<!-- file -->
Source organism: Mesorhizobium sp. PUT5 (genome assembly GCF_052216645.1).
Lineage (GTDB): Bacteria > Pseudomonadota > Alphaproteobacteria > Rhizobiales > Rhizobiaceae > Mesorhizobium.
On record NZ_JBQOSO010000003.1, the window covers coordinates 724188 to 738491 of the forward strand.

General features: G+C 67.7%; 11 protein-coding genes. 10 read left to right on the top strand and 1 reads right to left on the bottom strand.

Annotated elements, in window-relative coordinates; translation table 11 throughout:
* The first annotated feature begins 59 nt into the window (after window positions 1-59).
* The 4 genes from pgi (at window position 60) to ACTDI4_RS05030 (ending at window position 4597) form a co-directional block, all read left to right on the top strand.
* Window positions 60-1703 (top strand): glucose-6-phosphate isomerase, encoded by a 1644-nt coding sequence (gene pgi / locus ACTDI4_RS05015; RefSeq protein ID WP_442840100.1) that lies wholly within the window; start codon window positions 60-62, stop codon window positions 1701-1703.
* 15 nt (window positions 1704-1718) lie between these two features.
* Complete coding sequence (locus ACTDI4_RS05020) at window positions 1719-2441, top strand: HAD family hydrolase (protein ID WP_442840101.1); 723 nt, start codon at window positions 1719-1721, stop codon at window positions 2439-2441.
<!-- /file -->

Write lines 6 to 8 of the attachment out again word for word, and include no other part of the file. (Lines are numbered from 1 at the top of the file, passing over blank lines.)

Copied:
* The first annotated feature begins 59 nt into the window (after window positions 1-59).
* The 4 genes from pgi (at window position 60) to ACTDI4_RS05030 (ending at window position 4597) form a co-directional block, all read left to right on the top strand.
* Window positions 60-1703 (top strand): glucose-6-phosphate isomerase, encoded by a 1644-nt coding sequence (gene pgi / locus ACTDI4_RS05015; RefSeq protein ID WP_442840100.1) that lies wholly within the window; start codon window positions 60-62, stop codon window positions 1701-1703.